Abolition of renewables levy must exclusively benefit consumers - German econ min
Handelsblatt / dpa
The German government wants to ensure by law that the planned elimination of the country's renewables levy exclusively benefits consumers and not power providers, saying it plans further steps to help people cope with high energy prices. "We want to ensure in a legally secure manner that the reduction is passed on in full to consumers," Green Party economy and climate minister Robert Habeck told business daily Handelsblatt with reference to the renewables levy. Habeck said the government intended to abolish the surcharge on 1 July. Free Democrat (FDP) finance minister Christian Lindner said he expected the government to announce its plans for energy price relief this week. He told public broadcaster ARD the support payments to help poorer consumers struggling with heating costs that had already been agreed didn't go far enough, according to a report by newswire dpa. Lindner said it was necessary to provide relief for the middle class, adding the government planned further steps in addition to abolishing the renewables levy. "We want to do even more, especially so that people who work hard, who depend on the car as a means of employment, are not left alone," Lindner said.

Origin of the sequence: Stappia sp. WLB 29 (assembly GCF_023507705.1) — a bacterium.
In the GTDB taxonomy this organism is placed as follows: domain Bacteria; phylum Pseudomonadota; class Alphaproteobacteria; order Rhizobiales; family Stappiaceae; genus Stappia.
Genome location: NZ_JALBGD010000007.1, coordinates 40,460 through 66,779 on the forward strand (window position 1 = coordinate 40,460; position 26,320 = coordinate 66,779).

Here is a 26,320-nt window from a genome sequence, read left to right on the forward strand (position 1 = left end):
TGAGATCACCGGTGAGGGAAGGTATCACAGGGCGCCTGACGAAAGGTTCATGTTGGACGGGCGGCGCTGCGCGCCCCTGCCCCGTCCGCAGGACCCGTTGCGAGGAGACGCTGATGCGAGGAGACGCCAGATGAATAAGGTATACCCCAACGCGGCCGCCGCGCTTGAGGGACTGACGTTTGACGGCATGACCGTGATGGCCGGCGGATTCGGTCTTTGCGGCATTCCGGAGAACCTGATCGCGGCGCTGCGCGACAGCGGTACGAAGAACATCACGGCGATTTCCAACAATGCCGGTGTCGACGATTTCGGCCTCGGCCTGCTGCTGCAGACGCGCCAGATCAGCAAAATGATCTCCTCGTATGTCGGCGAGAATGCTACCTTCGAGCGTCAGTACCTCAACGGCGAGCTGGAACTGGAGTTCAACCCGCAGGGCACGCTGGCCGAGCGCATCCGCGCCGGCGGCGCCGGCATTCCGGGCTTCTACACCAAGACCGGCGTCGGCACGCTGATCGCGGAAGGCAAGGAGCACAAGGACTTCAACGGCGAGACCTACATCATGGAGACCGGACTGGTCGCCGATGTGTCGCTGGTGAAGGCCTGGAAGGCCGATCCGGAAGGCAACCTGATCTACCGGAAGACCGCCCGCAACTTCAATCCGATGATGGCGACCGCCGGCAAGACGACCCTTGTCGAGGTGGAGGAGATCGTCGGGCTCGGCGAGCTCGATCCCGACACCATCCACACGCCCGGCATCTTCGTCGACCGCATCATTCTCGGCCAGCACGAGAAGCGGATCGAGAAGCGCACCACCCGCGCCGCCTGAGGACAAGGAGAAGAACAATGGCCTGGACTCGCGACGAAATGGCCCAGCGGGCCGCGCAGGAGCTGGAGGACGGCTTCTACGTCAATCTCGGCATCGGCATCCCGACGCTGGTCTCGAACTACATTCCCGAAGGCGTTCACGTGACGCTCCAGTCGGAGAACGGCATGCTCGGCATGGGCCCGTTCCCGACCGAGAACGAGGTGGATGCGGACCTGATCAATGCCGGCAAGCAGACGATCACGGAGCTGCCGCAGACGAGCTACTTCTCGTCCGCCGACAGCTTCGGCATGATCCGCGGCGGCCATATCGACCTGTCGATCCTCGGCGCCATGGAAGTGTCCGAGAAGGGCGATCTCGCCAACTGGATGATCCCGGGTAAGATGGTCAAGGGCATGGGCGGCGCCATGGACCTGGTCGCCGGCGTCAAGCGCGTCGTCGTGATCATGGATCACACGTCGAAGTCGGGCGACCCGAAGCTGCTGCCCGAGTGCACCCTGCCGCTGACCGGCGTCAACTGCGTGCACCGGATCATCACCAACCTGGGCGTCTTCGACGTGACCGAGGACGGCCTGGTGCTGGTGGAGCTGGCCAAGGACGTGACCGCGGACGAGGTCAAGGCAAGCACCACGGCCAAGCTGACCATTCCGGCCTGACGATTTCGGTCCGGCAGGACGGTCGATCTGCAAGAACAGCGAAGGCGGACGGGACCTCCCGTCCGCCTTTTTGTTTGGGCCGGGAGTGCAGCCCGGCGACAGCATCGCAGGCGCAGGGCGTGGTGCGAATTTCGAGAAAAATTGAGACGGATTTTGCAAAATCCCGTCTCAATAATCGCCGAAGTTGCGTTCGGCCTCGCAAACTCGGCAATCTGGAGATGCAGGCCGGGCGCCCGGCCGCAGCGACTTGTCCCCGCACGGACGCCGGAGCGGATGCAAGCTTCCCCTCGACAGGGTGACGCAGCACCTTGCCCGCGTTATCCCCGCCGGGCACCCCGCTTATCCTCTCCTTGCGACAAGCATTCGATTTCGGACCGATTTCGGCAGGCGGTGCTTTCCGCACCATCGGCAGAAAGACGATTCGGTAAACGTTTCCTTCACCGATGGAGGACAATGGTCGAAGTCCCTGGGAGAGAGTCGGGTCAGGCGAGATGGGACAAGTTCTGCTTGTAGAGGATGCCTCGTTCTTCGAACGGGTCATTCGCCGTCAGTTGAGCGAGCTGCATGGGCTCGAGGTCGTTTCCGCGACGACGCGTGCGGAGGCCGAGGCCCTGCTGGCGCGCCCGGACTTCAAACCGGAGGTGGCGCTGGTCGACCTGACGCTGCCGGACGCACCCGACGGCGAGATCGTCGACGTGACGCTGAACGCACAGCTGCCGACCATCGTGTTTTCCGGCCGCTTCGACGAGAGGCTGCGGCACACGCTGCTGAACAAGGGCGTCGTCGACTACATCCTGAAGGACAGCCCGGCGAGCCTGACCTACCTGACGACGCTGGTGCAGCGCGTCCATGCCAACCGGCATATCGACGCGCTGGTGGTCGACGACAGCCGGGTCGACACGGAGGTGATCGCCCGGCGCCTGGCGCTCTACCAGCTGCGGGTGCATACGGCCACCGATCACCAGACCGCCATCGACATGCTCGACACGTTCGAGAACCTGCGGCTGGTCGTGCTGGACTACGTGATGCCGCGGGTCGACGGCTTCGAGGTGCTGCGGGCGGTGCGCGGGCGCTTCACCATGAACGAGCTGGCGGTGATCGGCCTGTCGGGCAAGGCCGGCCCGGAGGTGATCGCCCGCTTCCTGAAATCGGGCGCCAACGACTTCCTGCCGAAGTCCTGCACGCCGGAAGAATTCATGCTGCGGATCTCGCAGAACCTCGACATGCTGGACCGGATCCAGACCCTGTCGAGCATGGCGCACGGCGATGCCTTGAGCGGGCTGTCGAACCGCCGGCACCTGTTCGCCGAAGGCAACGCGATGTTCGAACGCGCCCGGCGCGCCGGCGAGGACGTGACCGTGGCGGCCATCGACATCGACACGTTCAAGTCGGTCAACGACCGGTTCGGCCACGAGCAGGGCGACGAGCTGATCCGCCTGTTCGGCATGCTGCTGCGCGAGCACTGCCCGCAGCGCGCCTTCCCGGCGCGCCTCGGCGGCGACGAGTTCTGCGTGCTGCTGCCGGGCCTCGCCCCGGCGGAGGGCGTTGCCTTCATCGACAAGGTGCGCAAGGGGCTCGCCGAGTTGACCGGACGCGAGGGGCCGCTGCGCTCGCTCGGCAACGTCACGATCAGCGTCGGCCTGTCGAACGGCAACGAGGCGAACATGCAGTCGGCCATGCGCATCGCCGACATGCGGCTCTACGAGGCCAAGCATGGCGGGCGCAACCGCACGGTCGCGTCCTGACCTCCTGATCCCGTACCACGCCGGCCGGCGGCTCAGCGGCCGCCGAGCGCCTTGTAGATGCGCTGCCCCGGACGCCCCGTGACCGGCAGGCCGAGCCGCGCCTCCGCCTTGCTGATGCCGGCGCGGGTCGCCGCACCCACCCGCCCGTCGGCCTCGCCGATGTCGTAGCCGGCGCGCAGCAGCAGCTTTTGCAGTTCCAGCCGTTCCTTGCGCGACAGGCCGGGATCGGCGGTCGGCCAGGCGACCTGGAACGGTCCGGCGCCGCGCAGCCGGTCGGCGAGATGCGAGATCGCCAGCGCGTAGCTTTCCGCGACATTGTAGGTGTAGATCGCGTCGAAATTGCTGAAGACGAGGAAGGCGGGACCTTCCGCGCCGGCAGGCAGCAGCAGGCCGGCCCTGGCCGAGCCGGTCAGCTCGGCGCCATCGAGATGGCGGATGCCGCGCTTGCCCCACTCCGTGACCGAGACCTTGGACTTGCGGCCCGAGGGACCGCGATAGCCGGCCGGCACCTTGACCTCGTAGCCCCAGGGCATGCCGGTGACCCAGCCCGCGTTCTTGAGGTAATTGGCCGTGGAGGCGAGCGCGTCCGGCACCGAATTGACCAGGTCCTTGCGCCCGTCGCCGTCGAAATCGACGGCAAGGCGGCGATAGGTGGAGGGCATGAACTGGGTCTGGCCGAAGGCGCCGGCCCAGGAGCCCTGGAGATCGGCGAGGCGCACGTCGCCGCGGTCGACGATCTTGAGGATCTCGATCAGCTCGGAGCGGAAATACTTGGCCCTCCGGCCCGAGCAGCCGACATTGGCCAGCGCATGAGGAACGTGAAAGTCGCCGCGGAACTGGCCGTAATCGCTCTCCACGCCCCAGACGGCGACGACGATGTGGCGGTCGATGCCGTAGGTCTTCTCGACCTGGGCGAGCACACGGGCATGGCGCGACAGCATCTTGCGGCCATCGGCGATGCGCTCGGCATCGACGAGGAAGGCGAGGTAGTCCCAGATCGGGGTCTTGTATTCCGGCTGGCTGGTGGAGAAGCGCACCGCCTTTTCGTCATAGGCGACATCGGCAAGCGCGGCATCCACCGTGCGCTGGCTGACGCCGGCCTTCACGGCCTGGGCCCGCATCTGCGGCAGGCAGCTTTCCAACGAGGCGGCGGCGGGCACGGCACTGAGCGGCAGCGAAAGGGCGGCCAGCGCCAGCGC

High energy prices are a major headache for Germany’s new government, and the coalition parties are debating ways to ease the burden on struggling consumers. A possible short-term remedy could be an earlier end to the country’s renewable energy surcharge, which households pay with their electricity bill. Germany’s government originally agreed to abolish the renewables levy introduced in the year 2000 to finance the rollout of renewables by 2023. After the levy's end, the state will cover the payments currently paid directly by power consumers.